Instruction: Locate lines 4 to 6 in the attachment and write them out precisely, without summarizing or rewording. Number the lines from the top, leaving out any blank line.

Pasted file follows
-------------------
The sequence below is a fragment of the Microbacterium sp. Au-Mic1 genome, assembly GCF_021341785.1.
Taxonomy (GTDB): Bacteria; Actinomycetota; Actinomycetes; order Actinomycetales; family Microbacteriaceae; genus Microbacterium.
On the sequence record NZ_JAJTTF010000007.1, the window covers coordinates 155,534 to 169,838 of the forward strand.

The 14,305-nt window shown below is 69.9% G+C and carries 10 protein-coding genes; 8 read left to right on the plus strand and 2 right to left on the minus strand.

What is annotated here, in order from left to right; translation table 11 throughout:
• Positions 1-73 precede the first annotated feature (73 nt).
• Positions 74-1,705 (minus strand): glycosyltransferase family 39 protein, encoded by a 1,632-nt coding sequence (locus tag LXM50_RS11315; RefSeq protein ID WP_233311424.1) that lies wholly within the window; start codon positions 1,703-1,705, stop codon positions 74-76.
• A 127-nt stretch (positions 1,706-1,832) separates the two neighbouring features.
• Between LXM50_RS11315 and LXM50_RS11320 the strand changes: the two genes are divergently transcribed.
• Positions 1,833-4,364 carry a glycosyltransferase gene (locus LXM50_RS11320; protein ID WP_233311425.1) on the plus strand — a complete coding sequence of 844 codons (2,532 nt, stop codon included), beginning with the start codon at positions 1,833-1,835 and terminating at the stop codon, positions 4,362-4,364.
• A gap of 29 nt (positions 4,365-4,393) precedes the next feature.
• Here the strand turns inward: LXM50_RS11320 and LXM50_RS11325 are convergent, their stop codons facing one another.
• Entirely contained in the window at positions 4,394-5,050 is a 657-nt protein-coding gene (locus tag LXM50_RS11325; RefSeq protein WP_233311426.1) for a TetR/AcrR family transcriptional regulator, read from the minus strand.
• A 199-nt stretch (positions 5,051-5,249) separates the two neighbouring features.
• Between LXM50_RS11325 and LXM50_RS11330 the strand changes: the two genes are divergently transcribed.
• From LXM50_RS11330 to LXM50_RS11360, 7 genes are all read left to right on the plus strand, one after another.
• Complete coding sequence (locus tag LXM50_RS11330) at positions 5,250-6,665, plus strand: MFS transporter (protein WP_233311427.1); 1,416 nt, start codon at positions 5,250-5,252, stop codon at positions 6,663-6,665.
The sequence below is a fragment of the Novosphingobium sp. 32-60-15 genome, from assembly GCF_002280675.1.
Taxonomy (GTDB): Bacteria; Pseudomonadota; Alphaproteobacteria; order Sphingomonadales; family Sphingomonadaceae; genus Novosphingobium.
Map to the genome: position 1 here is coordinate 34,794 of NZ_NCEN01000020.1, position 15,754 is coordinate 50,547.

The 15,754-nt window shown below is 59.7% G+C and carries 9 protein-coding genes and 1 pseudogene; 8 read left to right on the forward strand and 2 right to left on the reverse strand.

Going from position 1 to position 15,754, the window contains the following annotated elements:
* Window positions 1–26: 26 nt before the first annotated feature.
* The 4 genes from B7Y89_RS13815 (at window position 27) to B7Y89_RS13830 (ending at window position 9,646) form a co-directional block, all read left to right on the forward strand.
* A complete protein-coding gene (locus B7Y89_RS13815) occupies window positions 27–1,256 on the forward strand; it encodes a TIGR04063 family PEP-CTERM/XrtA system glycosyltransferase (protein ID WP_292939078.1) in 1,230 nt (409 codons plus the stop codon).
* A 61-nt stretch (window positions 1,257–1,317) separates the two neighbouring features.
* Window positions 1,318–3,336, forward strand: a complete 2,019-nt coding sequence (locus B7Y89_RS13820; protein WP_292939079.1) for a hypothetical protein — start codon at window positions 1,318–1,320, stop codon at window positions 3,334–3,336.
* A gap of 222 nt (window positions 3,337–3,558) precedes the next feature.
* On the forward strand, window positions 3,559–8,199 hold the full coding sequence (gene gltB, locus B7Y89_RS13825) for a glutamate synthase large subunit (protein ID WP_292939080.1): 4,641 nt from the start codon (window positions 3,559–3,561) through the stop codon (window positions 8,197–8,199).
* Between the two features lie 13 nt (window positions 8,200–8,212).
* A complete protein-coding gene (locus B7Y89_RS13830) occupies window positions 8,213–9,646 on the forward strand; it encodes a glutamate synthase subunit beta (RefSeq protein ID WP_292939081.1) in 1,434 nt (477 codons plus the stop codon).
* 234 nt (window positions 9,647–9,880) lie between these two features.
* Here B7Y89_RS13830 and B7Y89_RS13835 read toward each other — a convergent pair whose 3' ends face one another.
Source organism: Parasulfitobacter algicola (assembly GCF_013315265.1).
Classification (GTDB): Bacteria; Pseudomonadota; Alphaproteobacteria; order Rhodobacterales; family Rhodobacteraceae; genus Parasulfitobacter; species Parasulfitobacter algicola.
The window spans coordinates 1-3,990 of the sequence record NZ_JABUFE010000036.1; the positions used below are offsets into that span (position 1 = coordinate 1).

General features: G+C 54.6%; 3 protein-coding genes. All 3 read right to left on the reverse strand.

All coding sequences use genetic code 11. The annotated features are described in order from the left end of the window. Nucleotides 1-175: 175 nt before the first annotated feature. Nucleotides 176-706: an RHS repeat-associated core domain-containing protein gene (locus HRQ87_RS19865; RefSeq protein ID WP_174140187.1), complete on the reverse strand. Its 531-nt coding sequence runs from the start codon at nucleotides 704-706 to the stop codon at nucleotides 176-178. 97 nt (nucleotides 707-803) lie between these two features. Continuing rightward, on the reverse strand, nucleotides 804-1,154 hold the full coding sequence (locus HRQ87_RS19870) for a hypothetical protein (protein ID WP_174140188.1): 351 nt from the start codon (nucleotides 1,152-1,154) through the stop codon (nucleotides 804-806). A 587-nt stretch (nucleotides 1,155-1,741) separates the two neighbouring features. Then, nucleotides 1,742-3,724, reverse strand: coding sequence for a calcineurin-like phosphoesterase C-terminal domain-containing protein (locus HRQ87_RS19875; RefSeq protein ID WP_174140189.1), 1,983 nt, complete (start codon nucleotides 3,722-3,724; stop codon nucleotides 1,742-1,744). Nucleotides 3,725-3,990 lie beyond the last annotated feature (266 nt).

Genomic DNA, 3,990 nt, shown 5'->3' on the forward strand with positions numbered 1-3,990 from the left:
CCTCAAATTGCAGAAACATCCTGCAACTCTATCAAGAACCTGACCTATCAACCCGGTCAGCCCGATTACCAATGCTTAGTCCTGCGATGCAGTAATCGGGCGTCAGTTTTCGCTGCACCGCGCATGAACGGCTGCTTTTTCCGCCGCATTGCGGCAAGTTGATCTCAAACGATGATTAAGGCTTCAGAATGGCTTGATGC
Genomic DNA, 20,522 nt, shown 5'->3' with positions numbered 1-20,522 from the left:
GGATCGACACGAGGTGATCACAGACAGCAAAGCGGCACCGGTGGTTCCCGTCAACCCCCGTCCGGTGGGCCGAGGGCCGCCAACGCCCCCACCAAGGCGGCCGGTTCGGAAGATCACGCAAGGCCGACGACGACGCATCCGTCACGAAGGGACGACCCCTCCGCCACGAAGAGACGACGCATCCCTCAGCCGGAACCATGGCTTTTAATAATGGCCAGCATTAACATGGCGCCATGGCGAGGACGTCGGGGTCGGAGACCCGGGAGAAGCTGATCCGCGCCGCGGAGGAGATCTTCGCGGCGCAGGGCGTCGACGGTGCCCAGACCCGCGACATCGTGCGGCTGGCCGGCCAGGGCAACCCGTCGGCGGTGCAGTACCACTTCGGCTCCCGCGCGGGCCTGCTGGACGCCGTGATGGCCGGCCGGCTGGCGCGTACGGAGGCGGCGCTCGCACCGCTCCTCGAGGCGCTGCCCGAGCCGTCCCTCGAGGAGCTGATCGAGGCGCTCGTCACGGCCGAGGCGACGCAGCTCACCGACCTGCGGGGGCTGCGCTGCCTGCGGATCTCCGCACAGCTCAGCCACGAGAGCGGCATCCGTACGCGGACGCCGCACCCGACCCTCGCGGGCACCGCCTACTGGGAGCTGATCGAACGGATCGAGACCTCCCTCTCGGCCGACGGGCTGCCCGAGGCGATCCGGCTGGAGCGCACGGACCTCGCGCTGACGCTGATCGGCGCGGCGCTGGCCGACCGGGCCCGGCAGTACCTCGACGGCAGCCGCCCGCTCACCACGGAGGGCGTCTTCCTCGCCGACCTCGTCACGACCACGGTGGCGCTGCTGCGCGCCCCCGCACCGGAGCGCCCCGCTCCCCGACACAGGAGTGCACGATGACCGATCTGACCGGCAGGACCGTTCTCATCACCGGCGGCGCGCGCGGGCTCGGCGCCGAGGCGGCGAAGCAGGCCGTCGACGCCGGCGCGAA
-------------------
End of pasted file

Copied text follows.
The 14,305-nt window shown below is 69.9% G+C and carries 10 protein-coding genes; 8 read left to right on the plus strand and 2 right to left on the minus strand.

What is annotated here, in order from left to right; translation table 11 throughout:
• Positions 1-73 precede the first annotated feature (73 nt).